Lowe's shares fell 4.6% -- the most since November 2013 -- after earnings for the quarter ended May 1 of 70 cents a share trailed the 74 cent-a-share average estimate of analysts surveyed by Thomson Reuters. The home-improvement and building materials retailer's net income still rose 8.5% to $673 million, and its earnings have missed estimates four times in the past nine quarters.
"We don't see companies like Lowe's trade at a discount frequently," said Morningstar analyst Jamie Katz. "So the [pullback] could be an interesting opportunity to find an entry point."
TheStreet's Jim Cramer, whose charitable trust Action Alerts PLUS sold its position in Lowe's back on May 7 said on Wednesday: "Don't give up on these guys. They got beaten by Home Depot (HD) on plumbing and tools; but they are doing fine. I would be a buyer tomorrow."
Meanwhile, the landscape for the home improvement space remains rosy. "For repair and remodel, we're looking at mid single-digit growth over the next five years," Katz added. "That means Lowe's and Home Depot should see at least some benefit."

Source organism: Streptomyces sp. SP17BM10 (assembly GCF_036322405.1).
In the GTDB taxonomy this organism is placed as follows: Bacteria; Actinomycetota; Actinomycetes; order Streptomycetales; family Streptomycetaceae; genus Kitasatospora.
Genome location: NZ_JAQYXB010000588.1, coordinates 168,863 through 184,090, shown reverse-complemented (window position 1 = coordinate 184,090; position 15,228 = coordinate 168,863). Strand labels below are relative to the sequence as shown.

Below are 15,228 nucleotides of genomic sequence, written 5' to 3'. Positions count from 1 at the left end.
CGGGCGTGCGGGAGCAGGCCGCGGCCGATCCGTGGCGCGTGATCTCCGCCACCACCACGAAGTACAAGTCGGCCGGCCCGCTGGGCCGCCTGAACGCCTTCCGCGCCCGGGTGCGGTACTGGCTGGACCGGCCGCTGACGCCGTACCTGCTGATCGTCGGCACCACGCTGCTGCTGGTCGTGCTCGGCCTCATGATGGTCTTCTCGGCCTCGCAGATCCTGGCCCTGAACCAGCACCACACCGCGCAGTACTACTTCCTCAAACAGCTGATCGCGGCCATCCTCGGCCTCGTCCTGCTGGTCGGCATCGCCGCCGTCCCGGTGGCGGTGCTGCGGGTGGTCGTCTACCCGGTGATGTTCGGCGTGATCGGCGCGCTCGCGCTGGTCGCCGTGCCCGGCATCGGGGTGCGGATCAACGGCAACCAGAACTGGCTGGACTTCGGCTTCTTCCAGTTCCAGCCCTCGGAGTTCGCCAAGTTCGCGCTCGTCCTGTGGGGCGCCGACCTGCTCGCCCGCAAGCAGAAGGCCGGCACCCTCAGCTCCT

S&P Capital IQ analyst Efraim Levy echoes that sentiment. "We see rising housing activity, more jobs and higher stock markets supporting remodeling sales," he wrote in a Wednesday note. |
S&P lowered its price target on the stock Wednesday to $73 from $75 and maintains a "hold" rating.
Katz also points to millennials, who are slowly entering the housing market. Even if millennials choose to rent instead of buying a home, both retailers should see benefit from "the willingness to spend on improvement as you move into your own place," she said.
At $69.08 a share, Lowe's is trading at about 25 times its pre-share earnings last year, a premium to Home Depot's multiple of 23.
Shares of Lowe's have gained 0.3% since the start of the year, while Home Depot has risen 6.7%.